"Bulgaria's potential is in disadvantaged children - invest in them" – initiator of the PISA, Andreas Schleicher

At the end of last week, Dr. Andreas Schleicher, director of the Directorate for "Education and Skills" in the OECD, arrived in Bulgaria. He is best known as an initiator of the Program for International Student Assessment (PISA), which assesses functional literacy in 15-year-old students and measures not just knowledge of specific subjects, but how students can use what they learn in real-life situations and how ready they are to successfully cope with life's challenges.

Schleicher first stopped by the “Filipovtsi” neighborhood, which is home to many Roma and marginalized families.  He wanted to meet parents and students from the community to hear first-hand about their experience in and with the Bulgarian education system. He believes that students from poor families and minority backgrounds are Bulgaria's hidden and undeveloped potential. TSA, in cooperation with the Ministry of Education and Culture and with the key support of the primary teacher Rumen Naydenov and the director of the 103rd OU "Vasil Levski" Milena Benkova, brought residents from the neighborhood together to speak with him.

The school mainly educates students from poor families in "Filipovtsi".  Often, better-off parents send their children to mixed schools in "Lyulin". There is no school cafeteria in the building, which has proven to be challenge for the retention and engagement of the poorest children. The school has produced extremely low results on national external assessments (fourth graders have about 15 points and 7th graders - about 10 points in BEL and Mathematics). Most children speak both Romani and Bulgarian at home, but despite this, they have certain difficulties with mastering basic knowledge of the Bulgarian language, which hampers their progress in learning new knowledge. The neighborhood became part of Sofia fifty years ago, but despite this, large parts of it are not zoned or regulated, which hinders its development. There are no playgrounds and green spaces, no sewage and normal infrastructure. The school yard is the widest free space in the entire district. Children often play there. Some of the neighborhood’s residents lack an ID card, and this deprives them of the use of any public services, including formal employment and social services.  "We are modernizing, but we still have bad living conditions," shared one of the mothers who came to meet the high-ranking guest. "Whoever has the opportunity leaves the neighborhood - to Sofia or to Western Europe. They succeed there," adds the teacher Roumen, whose nephew has briefly returned from Schleicher's native Germany, with whom they exchange a few words in German. He once attended the local school but left with his parents when he was in the third grade. "It was difficult for me the first year, until I learned the language. Now everything is great," says the young man, who most likely would have had a completely different path if he had stayed at the neighborhood school. Neighborhood conditions do not lend themselves to a healthy life or the possibility of educational engagement.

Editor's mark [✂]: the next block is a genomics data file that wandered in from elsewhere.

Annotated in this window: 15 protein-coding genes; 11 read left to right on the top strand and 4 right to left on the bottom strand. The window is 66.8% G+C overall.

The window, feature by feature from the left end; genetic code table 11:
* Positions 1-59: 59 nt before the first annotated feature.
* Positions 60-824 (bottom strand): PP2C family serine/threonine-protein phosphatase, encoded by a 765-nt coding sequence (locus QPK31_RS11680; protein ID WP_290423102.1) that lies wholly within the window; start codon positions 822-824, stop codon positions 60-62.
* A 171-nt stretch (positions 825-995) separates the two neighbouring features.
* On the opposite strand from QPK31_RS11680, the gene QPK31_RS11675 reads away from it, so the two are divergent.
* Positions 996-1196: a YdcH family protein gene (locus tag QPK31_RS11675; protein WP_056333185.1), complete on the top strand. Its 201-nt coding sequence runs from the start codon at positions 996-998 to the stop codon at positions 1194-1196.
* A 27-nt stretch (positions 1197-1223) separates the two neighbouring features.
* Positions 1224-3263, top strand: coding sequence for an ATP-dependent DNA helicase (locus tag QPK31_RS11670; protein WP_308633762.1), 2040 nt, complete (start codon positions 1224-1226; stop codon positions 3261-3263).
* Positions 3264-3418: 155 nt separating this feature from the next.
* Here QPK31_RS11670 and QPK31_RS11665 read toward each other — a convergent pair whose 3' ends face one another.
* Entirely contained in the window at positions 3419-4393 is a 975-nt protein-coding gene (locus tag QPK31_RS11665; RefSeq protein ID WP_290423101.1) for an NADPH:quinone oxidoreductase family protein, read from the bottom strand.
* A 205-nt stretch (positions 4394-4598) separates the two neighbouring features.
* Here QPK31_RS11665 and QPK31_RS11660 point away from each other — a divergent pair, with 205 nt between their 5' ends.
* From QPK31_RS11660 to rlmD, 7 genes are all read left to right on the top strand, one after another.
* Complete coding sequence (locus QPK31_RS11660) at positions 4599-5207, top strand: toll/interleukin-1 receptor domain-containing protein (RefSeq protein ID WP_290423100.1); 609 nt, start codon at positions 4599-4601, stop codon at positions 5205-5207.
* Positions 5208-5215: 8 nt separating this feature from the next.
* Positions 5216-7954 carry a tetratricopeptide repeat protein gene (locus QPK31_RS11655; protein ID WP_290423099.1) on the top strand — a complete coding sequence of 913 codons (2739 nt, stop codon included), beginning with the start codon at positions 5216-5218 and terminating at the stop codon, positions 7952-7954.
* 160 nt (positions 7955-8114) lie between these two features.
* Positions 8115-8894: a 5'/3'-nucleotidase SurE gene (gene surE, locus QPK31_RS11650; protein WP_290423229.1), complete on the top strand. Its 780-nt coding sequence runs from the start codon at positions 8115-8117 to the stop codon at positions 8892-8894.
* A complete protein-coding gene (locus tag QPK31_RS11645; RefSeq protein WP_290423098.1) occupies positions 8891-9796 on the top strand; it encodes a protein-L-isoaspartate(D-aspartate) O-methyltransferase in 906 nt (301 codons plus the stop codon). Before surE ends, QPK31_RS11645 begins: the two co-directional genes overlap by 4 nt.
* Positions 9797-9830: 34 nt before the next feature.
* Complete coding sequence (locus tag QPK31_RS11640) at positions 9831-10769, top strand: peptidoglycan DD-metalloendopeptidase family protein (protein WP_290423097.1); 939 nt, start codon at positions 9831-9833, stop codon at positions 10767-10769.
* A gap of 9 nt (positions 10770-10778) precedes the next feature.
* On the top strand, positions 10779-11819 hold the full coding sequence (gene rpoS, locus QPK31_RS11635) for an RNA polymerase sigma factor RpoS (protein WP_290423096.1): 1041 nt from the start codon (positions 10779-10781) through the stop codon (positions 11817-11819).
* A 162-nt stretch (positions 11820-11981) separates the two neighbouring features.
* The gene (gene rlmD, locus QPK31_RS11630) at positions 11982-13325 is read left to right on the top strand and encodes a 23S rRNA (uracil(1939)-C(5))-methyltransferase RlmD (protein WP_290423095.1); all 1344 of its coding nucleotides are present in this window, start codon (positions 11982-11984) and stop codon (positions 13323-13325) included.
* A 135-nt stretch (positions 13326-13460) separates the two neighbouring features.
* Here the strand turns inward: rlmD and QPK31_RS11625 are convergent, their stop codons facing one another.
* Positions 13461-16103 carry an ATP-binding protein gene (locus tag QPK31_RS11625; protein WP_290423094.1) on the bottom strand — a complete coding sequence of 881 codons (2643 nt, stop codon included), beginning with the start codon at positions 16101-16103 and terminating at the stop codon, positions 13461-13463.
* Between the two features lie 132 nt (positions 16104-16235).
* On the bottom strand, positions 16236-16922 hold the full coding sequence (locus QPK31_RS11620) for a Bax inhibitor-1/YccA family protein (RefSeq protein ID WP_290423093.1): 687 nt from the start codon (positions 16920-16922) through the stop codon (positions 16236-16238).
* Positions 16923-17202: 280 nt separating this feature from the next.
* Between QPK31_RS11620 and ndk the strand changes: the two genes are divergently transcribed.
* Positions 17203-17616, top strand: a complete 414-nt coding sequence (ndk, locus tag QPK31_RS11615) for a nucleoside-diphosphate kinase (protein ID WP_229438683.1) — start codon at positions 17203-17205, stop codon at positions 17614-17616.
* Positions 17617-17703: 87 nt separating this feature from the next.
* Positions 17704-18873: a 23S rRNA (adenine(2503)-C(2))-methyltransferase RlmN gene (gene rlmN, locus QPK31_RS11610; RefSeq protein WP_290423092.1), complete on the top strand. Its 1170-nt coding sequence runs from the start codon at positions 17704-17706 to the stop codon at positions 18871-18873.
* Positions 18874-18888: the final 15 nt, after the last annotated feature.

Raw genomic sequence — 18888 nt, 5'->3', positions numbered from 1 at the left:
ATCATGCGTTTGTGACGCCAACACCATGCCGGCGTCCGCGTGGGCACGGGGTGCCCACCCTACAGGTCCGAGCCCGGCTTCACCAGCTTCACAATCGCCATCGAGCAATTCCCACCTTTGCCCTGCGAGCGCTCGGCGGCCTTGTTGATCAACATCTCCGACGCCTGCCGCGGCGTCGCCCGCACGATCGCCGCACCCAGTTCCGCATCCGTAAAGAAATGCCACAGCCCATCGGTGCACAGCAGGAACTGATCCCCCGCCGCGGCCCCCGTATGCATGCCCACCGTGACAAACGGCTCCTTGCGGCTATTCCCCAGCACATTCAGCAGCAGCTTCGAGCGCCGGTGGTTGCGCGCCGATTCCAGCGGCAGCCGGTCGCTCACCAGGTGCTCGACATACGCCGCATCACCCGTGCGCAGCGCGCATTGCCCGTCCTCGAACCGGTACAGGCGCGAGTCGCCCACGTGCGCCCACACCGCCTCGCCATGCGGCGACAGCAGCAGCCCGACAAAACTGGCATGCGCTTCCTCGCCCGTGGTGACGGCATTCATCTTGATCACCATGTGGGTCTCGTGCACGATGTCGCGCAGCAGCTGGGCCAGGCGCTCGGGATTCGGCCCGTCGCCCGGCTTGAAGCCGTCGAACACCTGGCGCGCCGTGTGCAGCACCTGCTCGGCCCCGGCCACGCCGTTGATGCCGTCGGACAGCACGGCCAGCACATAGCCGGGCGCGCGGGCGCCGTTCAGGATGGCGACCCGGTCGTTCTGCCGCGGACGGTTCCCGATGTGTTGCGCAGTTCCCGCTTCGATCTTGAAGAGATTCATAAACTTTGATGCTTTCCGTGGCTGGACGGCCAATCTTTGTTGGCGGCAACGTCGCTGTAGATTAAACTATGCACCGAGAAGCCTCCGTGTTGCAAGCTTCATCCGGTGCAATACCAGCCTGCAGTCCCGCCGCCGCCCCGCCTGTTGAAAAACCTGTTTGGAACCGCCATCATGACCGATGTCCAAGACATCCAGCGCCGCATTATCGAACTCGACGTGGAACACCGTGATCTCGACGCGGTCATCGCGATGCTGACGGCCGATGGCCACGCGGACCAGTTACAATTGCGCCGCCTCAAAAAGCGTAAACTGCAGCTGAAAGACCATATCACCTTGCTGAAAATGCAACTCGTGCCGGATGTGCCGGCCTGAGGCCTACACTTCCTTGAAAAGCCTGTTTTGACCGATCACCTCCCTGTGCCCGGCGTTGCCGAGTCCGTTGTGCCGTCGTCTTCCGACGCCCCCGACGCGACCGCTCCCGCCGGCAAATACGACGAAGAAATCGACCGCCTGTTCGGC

The visit of the initiator of PISA to the Roma quarter was short, but at the same time charged with a key message, which he reflected on during his participation on bTV and during subsequent meetings he held.

"Until the 1980s, Bulgaria ranked among the more successful countries in various international educational assessments. Now someone will ask what happened, why do we rank so low? Assessment tests have changed, and so have the metrics used to measure success. And while it is also true that Bulgaria's education system has deteriorated, the indicators of student achievement have had to change because the skills and abilities needed by students to successfully navigate and succeed in the world are now completely different. When you pour resources into a select group of students, that group of students achieves high results. This worked well in the past.  For example, during the industrial revolution, the system needed a small group of highly educated citizens to lead larger groups of workers. Now the system has changed and we need ever larger groups of highly educated citizens", Schleicher shared at a meeting with civil society organizations and business representatives organized by the Ministry of Education and Culture.